A naturalistic observation study of road users and motorcycle helmet use rates in Antananarivo, Madagascar

Author(s): Silva, Randrianarisoa, Rajaonarintsoa, Perego, Siebert

Poster Presentation:




In Antananarivo, Madagascar’s capital city, traffic is becoming more and more complex. As a result of increased motorization, news of road crashes appears frequently in local newspapers. Most victims mentioned are pedestrians and motorcyclists. Although an increasingly large share of motorized traffic in Madagascar consists of motorcycle and scooter riders, and despite the mandatory motorcycle helmet use, no data is available on this topic. ONG Lalana has worked on road safety issues for over 20 years.


Data collection and management is key to inform policy reform and road safety interventions. The goal of this research project was to register the movement of two-wheeled vehicles travelling in a selected location of Antananarivo and to produce data on the number of powered two-wheeler (PTW) drivers and passengers wearing helmets. ONG Lalana aimed to generate new knowledge that will contribute to improving the national road safety strategy and, in the long term, bring about positive change for road users in Madagascar.


This was a naturalistic observation study. The researchers used a camera in one of the main roads in the city (Route Circulaire), a ring road that connects the Southern and Eastern areas of Antananarivo to the city centre. A camera was installed, and the traffic was recorded every day for one week (25 February to 2 March 2020). The team made observations on the type of road users and helmet use among PTW riders (drivers and their passengers). The observations were carried out from 7am to 5pm. The software BORIS was used to register the observations on the video recordings.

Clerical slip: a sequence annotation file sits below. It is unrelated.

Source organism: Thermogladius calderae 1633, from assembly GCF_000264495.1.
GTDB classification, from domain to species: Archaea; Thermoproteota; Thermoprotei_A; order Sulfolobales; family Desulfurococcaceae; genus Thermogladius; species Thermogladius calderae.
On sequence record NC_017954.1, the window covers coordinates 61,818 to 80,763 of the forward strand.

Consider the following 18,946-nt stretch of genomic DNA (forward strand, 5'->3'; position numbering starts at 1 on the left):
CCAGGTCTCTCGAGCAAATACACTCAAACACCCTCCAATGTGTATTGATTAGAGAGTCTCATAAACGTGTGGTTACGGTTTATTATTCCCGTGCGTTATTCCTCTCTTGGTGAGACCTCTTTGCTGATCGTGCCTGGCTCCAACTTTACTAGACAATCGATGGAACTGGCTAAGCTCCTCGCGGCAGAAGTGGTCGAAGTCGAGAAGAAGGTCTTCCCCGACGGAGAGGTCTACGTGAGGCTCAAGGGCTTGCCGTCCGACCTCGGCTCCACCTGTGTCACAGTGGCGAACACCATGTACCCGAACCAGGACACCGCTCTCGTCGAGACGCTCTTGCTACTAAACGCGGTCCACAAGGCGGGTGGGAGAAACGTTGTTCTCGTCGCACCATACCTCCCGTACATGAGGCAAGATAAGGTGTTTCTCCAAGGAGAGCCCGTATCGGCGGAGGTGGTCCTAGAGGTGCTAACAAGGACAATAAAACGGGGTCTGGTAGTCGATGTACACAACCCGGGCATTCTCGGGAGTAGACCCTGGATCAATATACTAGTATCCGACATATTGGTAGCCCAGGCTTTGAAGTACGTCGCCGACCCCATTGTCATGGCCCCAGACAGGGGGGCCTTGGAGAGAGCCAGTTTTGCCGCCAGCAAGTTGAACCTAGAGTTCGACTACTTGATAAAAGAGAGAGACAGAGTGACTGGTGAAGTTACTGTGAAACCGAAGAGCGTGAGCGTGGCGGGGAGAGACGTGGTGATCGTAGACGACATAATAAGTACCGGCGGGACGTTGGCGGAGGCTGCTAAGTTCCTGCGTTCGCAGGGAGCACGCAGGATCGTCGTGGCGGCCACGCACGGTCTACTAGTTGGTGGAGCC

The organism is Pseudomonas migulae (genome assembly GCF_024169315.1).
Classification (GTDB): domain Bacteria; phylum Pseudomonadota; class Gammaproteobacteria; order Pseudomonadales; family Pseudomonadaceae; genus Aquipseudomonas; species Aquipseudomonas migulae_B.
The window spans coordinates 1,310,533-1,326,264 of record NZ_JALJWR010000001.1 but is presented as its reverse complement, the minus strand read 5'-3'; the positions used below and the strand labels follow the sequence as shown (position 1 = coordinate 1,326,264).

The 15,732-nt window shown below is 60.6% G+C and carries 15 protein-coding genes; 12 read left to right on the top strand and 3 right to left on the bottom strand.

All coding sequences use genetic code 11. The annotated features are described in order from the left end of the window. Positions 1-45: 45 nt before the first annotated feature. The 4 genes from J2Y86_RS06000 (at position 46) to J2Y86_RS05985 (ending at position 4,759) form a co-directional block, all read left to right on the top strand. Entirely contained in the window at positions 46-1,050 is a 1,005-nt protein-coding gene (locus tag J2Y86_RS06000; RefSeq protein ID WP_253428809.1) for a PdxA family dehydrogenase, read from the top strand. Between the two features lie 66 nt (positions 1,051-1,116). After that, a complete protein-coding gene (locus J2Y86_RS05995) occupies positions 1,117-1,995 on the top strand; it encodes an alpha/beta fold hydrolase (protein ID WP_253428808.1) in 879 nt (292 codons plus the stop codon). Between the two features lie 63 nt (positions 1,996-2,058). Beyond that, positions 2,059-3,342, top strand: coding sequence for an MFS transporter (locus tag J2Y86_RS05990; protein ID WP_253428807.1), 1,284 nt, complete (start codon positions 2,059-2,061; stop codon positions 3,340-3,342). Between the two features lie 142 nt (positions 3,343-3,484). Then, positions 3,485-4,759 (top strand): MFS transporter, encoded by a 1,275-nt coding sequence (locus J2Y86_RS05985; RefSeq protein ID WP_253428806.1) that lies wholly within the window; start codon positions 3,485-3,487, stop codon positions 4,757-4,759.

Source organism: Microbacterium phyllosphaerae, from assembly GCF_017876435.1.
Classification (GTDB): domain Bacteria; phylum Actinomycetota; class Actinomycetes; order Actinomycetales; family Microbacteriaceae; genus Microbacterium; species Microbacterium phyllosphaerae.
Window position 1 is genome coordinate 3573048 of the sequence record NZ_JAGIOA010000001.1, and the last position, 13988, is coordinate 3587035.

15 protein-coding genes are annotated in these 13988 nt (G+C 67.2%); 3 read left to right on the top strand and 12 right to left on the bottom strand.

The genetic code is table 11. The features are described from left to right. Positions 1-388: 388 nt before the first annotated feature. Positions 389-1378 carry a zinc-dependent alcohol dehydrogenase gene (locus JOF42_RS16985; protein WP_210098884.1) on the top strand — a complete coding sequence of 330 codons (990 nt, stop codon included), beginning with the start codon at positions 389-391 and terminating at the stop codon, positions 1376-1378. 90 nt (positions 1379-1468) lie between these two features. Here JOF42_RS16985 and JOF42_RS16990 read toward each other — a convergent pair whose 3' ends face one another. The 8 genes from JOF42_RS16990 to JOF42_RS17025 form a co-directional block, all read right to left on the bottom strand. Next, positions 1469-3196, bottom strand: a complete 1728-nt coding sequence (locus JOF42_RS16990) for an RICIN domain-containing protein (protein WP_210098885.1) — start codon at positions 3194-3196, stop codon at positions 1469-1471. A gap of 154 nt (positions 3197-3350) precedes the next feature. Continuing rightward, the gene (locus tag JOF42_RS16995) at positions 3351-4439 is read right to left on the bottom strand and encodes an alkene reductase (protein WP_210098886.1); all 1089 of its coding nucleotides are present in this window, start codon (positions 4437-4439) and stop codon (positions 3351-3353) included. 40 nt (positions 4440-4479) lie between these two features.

Two-wheeled vehicles account for 23.5% of the vehicles in circulation observed, of which powered two-wheelers (PTW – scooters and motorcycles) represent 90%. We observed that 76% of PTW riders registered during this observation on this south-eastern part of Antananarivo’s ring road were wearing a helmet. However, more than half of their passengers were not wearing a helmet (52%).


One limitation of this research was the fact the camera was unable to distinguish the helmets in the dark, limiting the observation window. Results suggest that awareness and enforcement actions will have to be strengthened so that all PTW riders and passengers are aware of the road safety imperative of wearing a helmet. However, other questions also deserve to be raised and studied on the topic of PTW safety: standards of helmet use, road conditions, and PTW awareness of good driving practice and existing laws. Another important point to consider is the presence of pedestrians: our observations show that pedestrians represent 25.4% of road users at the observation site. Recent WHO figures estimate that 47% of deaths on Malagasy roads are pedestrians.


This first naturalistic observation study allowed us to draw a first picture of road users in Madagascar's capital and most populated city. As a follow-up, ONG Lalana will continue its research and actions in this field, with a view to improving road safety data available to national authorities and other relevant stakeholders, to support them in improving Madagascar's strategies for safer roads.